By Stuart Schwartzapfel
There’s no such thing as bad press. Or at least, that’s what GM’s Buick division must believe, based on its bizarre showing at this year’s Specialty Equipment Market Assn. (SEMA) show. It was Buick’s first-ever appearance at the annual tuner extravaganza, which is geared toward the The Fast and the Furious crowd. ("Tuners" are enthusiasts who attempt to improve—or tune—a car's handling or performance with engine and body modifications.) Before the show, Buick distributed 10 Lucernes to tuner shops across the country, asking them to customize the full-size sedans for the show. It was clearly an effort to appeal to the younger car-buying crowd, which makes sense given that most Buick drivers are older than 60.
The SEMA show is a key event in the growing global tuner culture. It reflects the $34 billion automotive accessories industry and the trends and products coming from the association’s 6,817 member companies. This year’s show, which runs from Oct. 31 to Nov. 3, boasts more than 2,000 exhibitors showing some 1,400 new products over more than 1 million square feet of floor space in the Las Vegas Convention Center. It is not uncommon for automotive manufacturers to attend or even set up product displays at SEMA in an attempt to keep a pulse on today’s constantly evolving tuner culture. Street trends frequently turn into factory reality!
VIP STYLE. At Buick’s request, 10 custom car shops and other players in the tuner industry tricked out the Lucerne, with styles ranging from “urban hip-hop to sophisticated European influence to powerful hot rod,” according to a Buick press release. RIDES magazine, a well-known urban hip-hop publication with a strong presence in the aftermarket, was among those shops with the tasteful and stealth VIP Lucerne CXS. Modifications on the factory Lucerne CXS (top-of-the-line model with the Northstar V8 engine) include a black-on-black color scheme; custom body kit; 20-in. wheels and tires; mobile entertainment system with DVD and Bluetooth integration; interior featuring custom suede inserts with executive-style touches; and a stance lowered by 3.75 in. RIDES seems to have improved on the car’s original shape with streamlined looks that appear to be the result of drastic body lowering and a great choice of aftermarket wheels. Not too over-the-top, but by no means plain Jane.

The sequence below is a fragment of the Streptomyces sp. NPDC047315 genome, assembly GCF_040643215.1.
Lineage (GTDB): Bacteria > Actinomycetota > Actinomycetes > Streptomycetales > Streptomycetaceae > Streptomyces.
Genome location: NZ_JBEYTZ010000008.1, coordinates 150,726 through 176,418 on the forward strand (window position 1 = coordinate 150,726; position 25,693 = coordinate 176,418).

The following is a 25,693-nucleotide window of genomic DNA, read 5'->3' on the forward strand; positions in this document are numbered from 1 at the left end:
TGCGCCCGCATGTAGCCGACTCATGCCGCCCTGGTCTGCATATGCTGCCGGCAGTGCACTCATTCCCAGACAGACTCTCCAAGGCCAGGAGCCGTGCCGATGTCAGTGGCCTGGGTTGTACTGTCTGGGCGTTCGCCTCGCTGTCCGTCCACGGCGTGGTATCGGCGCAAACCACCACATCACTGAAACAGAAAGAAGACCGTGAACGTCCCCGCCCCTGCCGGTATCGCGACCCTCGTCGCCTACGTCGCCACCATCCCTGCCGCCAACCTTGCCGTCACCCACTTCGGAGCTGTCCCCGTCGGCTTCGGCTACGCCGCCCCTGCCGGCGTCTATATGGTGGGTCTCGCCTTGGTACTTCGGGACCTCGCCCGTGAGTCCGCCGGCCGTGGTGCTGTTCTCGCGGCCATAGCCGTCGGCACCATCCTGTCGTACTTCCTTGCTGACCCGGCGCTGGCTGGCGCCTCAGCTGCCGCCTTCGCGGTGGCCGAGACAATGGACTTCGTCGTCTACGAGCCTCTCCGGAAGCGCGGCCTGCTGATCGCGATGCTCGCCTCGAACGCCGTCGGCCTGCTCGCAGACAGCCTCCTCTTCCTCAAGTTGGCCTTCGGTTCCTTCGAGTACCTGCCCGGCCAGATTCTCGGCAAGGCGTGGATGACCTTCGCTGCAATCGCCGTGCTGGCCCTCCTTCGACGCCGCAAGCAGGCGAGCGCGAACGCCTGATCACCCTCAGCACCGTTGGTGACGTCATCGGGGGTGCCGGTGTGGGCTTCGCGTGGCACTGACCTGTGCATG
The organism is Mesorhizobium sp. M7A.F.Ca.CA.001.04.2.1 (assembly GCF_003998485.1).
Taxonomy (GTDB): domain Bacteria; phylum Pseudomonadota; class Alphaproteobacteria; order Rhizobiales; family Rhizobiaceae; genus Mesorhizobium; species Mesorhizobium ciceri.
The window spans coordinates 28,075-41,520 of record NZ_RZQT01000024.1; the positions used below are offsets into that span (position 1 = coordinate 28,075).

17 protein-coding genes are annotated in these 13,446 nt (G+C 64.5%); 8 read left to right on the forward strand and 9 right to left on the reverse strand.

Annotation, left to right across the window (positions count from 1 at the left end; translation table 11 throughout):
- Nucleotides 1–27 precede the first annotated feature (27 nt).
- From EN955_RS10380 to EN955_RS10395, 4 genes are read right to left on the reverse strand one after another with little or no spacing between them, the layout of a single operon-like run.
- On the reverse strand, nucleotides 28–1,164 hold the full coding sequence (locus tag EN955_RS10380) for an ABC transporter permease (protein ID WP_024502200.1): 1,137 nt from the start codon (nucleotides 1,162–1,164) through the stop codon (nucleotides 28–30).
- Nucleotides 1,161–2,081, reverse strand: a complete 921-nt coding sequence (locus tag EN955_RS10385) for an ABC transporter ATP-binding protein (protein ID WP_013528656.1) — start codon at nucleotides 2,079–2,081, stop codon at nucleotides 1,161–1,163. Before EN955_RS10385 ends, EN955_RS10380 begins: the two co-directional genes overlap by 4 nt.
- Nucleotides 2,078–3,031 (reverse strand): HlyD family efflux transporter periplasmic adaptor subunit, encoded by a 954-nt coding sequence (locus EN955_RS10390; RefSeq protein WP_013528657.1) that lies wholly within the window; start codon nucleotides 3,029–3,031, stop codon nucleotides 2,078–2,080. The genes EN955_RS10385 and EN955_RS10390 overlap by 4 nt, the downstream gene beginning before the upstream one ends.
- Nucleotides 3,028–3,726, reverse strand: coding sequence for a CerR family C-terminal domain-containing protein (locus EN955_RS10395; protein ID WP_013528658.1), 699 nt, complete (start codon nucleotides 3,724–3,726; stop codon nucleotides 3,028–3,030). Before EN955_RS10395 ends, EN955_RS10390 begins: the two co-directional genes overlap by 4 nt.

RIDES and Buick pay homage to a design aesthetic commonly referred to as “VIP Style” (pronounced veep-style). This tuner trend, which began in Japan, is starting to gain traction on U.S. shores. VIP cars are modified to appear more luxurious and fashionable while elevating their owners’ social status in the process.
The Verdict: One can’t help but wonder why Buick chose to highlight the Lucerne, which is the largest and most expensive model in the company’s product portfolio (V8 models top out at more than $35,000). The smaller, sportier, and less expensive Lacrosse seems a more suitable base for such a youth-centric product-marketing endeavor—though, even then, it’s a strange marketing ploy.
The primary reason any auto company participates in SEMA is to learn how to get in on the lucrative aftermarket. For instance, if Buick executives see “all the kids” swapping stock wheels on a particular model for custom chromes, then they should start offering chrome wheels as an option. Does Buick have any intention to offer buyers options based on the cars on display in Vegas? It’s hard to believe.
With U.S. sales in the first nine months of 2006 down more than 17%, maybe Buick would be better served perfecting the Lucerne to the point that it actually stacks up against the competitive offerings in this premium large sedan category? Plain and simple, slapping chrome wheels and a body kit on the Lucerne will not change the car’s forgettable styling, lackluster consumer reviews, and spotty build quality.
Schwartzapfel, a certified car freak, writes BusinessWeek.com's Concept of the Week column. He has studied the automotive marketplace and worked as an advert